They want the Pac 12’s trio of leading contenders to cannibalize one another, just like has happened so often before. Something like Oregon losing to Utah, USC to beat UCLA but then lose to Notre Dame, all of which are firmly within the bounds of convention. A Pac 12 champ with at least two losses? “Yes please,” says Harbaugh or Day, post-defeat, a little over two weeks from now.
They also want Clemson to not win the ACC, though it is possible the Tigers’ blowout defeat to Notre Dame last weekend ruined its chances, no matter what. For extra security, they want to avoid seeing North Carolina, which has just a loss to Notre Dame on its resume, run the table as well.
They want Georgia to win out in the SEC, to avoid giving LSU the most compelling case we’ve ever seen for why a two-loss team should be in the CFP. They also want, and this is a moon shot, Tennessee to come unstuck against one of its three remaining opponents, all unranked.
And finally, this being the only part of it over which there is a level of control, the loser of the Ohio State/Michigan game would want to make sure their margin of defeat was razor-thin, ideally in overtime, an outcome that points to there being precious little to choose between the two of them.
“You have to keep it going,” Harbaugh said of his team’s momentum this season, where they have a nation’s best average win margin of 30.1 points. “It’s definitely magical, we’re on a really good ride.”
Of the two, Michigan may find it harder to survive a loss, given its weaker non-conference schedule. However, working in the favor of whichever team comes unstuck on Nov. 26 is the underlying desire for the committee to try to get the best four teams in the country into the field, and a single defeat to an undefeated national title contender might be forgivable for a group that has dominated all year.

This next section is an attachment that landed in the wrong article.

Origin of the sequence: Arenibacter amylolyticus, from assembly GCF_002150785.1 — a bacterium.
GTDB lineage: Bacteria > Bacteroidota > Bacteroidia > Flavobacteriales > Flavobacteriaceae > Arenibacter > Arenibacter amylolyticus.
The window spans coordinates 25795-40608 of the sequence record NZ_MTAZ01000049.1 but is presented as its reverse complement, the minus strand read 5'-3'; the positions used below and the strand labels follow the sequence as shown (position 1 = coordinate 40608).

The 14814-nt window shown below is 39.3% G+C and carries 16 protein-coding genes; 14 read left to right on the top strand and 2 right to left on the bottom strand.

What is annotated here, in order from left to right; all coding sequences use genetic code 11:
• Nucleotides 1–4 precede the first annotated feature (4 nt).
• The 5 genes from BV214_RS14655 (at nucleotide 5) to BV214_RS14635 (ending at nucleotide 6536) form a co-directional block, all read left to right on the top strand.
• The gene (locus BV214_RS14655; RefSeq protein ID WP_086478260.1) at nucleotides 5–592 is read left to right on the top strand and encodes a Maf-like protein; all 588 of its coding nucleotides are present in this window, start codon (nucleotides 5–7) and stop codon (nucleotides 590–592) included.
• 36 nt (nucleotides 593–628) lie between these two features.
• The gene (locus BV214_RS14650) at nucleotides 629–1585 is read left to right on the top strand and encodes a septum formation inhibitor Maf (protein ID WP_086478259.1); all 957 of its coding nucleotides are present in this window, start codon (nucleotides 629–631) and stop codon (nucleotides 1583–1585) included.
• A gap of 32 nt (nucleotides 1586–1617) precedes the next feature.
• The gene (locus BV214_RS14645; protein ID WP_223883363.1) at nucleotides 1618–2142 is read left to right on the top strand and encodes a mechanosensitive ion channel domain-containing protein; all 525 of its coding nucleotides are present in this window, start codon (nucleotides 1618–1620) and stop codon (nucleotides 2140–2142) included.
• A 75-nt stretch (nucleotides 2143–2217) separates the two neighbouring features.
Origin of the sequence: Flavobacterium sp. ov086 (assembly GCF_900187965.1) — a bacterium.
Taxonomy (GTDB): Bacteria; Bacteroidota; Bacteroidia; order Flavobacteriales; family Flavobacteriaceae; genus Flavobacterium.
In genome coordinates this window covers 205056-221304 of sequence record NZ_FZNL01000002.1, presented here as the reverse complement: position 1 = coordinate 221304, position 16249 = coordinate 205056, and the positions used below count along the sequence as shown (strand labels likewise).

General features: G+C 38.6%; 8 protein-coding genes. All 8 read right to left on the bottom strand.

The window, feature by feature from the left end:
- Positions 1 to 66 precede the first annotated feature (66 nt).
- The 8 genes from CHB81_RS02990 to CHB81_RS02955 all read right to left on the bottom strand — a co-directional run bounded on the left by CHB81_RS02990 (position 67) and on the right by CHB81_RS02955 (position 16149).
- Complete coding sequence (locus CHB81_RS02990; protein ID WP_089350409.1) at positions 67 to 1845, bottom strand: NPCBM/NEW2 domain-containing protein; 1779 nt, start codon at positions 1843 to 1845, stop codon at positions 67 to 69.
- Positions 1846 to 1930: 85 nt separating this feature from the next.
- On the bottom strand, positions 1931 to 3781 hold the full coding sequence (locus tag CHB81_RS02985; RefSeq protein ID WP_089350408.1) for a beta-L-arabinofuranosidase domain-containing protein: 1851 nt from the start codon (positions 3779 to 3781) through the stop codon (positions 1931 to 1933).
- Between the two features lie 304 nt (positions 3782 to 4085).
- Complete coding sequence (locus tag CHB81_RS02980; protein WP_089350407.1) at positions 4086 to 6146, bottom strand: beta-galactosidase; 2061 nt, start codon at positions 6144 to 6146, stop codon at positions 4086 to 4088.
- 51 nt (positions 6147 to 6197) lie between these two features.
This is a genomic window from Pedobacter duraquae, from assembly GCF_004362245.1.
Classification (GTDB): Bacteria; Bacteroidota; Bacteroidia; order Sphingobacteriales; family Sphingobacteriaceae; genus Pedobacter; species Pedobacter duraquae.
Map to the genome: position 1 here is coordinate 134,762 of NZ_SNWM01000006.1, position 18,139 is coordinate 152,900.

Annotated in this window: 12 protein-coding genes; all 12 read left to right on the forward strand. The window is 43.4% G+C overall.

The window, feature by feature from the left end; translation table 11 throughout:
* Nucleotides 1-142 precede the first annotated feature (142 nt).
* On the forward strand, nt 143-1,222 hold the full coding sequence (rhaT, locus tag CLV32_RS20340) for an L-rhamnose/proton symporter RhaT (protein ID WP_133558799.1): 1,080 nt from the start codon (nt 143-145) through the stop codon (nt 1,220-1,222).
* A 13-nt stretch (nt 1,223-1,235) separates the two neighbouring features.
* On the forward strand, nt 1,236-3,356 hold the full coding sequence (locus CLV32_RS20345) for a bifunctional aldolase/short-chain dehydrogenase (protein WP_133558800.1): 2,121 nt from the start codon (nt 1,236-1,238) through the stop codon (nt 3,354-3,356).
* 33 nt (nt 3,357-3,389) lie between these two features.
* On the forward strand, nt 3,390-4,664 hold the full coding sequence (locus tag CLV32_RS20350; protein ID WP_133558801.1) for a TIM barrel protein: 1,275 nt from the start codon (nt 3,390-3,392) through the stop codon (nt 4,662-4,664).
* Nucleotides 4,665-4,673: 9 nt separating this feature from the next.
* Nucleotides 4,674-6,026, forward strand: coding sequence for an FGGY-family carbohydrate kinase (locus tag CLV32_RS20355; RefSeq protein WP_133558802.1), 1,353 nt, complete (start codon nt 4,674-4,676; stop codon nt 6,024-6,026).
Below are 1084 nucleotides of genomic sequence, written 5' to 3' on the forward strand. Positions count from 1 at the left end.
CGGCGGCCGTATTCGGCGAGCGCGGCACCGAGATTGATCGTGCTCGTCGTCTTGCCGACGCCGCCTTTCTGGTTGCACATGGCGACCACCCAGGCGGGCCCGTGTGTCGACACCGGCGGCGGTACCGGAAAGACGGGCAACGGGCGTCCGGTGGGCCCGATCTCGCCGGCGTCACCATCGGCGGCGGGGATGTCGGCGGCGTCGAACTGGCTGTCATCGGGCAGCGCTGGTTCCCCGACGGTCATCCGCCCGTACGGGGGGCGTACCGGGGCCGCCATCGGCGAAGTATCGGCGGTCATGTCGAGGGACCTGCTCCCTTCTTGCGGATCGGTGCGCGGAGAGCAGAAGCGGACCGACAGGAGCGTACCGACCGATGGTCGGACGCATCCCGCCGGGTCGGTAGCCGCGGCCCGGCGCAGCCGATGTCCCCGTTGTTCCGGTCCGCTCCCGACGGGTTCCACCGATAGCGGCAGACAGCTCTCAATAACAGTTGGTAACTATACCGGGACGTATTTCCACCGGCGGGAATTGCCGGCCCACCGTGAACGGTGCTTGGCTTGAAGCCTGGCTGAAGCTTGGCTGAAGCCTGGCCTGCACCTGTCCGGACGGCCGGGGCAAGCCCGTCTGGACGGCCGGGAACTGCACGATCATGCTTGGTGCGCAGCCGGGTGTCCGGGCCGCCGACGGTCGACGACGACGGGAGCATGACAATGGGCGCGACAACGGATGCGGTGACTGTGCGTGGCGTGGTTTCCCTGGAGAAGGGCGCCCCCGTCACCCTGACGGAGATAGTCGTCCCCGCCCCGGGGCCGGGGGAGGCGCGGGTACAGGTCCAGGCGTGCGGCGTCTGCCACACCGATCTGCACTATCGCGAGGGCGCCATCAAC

“If a lot of stuff happens, and there are all these imperfect resumes and it comes down to being so close, maybe they just say, ‘We think Ohio State or Michigan is the better football team, and would make for a better playoff,’” Young said. “Going over the permutations is a lot of fun. Maddening, but fun.”
If all the Big Ten’s requirements happen, there would be a solid case. A head-to-head with a one-loss Tennessee would likely be the biggest problem, given the Vols’ win over Alabama, though Tennessee was ineffective in its loss to Georgia.
Ohio State has an odd history in the CFP. They have gotten into the field without winning the Big Ten, in the 2016 season. They’ve also missed out on selection, twice, as conference champion.
Neither they nor Michigan, defeated in last year’s semifinal by Georgia, would ideally choose to get into the field via the back door, especially as it would mean that defeat to their hated rival had just happened.
But if it’s the only way, why not embrace the chaos? Told you it was complicated.